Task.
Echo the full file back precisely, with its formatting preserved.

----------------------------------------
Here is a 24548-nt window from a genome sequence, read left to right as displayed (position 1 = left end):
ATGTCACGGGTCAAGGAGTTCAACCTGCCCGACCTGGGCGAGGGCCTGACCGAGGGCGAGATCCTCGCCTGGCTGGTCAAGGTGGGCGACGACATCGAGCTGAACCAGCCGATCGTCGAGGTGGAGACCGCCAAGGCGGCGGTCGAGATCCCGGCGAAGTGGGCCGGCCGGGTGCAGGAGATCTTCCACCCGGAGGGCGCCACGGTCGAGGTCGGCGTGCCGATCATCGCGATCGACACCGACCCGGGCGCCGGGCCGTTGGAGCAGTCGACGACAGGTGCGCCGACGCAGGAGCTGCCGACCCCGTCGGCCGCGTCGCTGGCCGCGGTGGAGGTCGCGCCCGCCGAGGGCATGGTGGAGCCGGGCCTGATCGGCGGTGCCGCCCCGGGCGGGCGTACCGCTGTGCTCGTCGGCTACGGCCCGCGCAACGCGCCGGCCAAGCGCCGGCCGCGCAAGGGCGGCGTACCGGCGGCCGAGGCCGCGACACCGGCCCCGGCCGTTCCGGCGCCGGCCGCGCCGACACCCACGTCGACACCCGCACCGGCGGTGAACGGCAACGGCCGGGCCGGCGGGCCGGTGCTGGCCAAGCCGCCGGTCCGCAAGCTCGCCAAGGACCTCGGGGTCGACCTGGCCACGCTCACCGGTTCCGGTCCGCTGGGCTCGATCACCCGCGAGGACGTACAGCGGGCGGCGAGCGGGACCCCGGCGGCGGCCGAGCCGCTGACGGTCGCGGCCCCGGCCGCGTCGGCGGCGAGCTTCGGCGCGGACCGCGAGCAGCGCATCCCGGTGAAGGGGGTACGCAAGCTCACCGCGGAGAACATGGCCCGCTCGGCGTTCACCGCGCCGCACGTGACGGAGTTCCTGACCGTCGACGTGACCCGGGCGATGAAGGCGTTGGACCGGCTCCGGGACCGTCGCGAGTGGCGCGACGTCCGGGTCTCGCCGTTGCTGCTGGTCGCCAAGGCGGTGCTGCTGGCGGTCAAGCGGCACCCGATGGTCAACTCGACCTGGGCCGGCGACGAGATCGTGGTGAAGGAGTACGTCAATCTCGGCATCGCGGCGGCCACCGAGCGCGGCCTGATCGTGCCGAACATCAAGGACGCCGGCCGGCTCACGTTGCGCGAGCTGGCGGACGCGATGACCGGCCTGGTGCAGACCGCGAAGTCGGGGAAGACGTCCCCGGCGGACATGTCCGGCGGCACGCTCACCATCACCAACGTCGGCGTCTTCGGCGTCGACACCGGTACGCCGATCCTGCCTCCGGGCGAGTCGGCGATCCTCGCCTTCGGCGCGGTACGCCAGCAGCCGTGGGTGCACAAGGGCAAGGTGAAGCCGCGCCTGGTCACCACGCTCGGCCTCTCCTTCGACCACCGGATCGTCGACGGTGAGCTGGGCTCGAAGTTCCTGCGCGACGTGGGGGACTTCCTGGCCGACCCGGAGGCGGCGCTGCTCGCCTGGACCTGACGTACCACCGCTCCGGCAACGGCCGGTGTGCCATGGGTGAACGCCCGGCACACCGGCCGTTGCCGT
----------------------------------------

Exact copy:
Here is a 24548-nt window from a genome sequence, read left to right as displayed (position 1 = left end):
ATGTCACGGGTCAAGGAGTTCAACCTGCCCGACCTGGGCGAGGGCCTGACCGAGGGCGAGATCCTCGCCTGGCTGGTCAAGGTGGGCGACGACATCGAGCTGAACCAGCCGATCGTCGAGGTGGAGACCGCCAAGGCGGCGGTCGAGATCCCGGCGAAGTGGGCCGGCCGGGTGCAGGAGATCTTCCACCCGGAGGGCGCCACGGTCGAGGTCGGCGTGCCGATCATCGCGATCGACACCGACCCGGGCGCCGGGCCGTTGGAGCAGTCGACGACAGGTGCGCCGACGCAGGAGCTGCCGACCCCGTCGGCCGCGTCGCTGGCCGCGGTGGAGGTCGCGCCCGCCGAGGGCATGGTGGAGCCGGGCCTGATCGGCGGTGCCGCCCCGGGCGGGCGTACCGCTGTGCTCGTCGGCTACGGCCCGCGCAACGCGCCGGCCAAGCGCCGGCCGCGCAAGGGCGGCGTACCGGCGGCCGAGGCCGCGACACCGGCCCCGGCCGTTCCGGCGCCGGCCGCGCCGACACCCACGTCGACACCCGCACCGGCGGTGAACGGCAACGGCCGGGCCGGCGGGCCGGTGCTGGCCAAGCCGCCGGTCCGCAAGCTCGCCAAGGACCTCGGGGTCGACCTGGCCACGCTCACCGGTTCCGGTCCGCTGGGCTCGATCACCCGCGAGGACGTACAGCGGGCGGCGAGCGGGACCCCGGCGGCGGCCGAGCCGCTGACGGTCGCGGCCCCGGCCGCGTCGGCGGCGAGCTTCGGCGCGGACCGCGAGCAGCGCATCCCGGTGAAGGGGGTACGCAAGCTCACCGCGGAGAACATGGCCCGCTCGGCGTTCACCGCGCCGCACGTGACGGAGTTCCTGACCGTCGACGTGACCCGGGCGATGAAGGCGTTGGACCGGCTCCGGGACCGTCGCGAGTGGCGCGACGTCCGGGTCTCGCCGTTGCTGCTGGTCGCCAAGGCGGTGCTGCTGGCGGTCAAGCGGCACCCGATGGTCAACTCGACCTGGGCCGGCGACGAGATCGTGGTGAAGGAGTACGTCAATCTCGGCATCGCGGCGGCCACCGAGCGCGGCCTGATCGTGCCGAACATCAAGGACGCCGGCCGGCTCACGTTGCGCGAGCTGGCGGACGCGATGACCGGCCTGGTGCAGACCGCGAAGTCGGGGAAGACGTCCCCGGCGGACATGTCCGGCGGCACGCTCACCATCACCAACGTCGGCGTCTTCGGCGTCGACACCGGTACGCCGATCCTGCCTCCGGGCGAGTCGGCGATCCTCGCCTTCGGCGCGGTACGCCAGCAGCCGTGGGTGCACAAGGGCAAGGTGAAGCCGCGCCTGGTCACCACGCTCGGCCTCTCCTTCGACCACCGGATCGTCGACGGTGAGCTGGGCTCGAAGTTCCTGCGCGACGTGGGGGACTTCCTGGCCGACCCGGAGGCGGCGCTGCTCGCCTGGACCTGACGTACCACCGCTCCGGCAACGGCCGGTGTGCCATGGGTGAACGCCCGGCACACCGGCCGTTGCCGT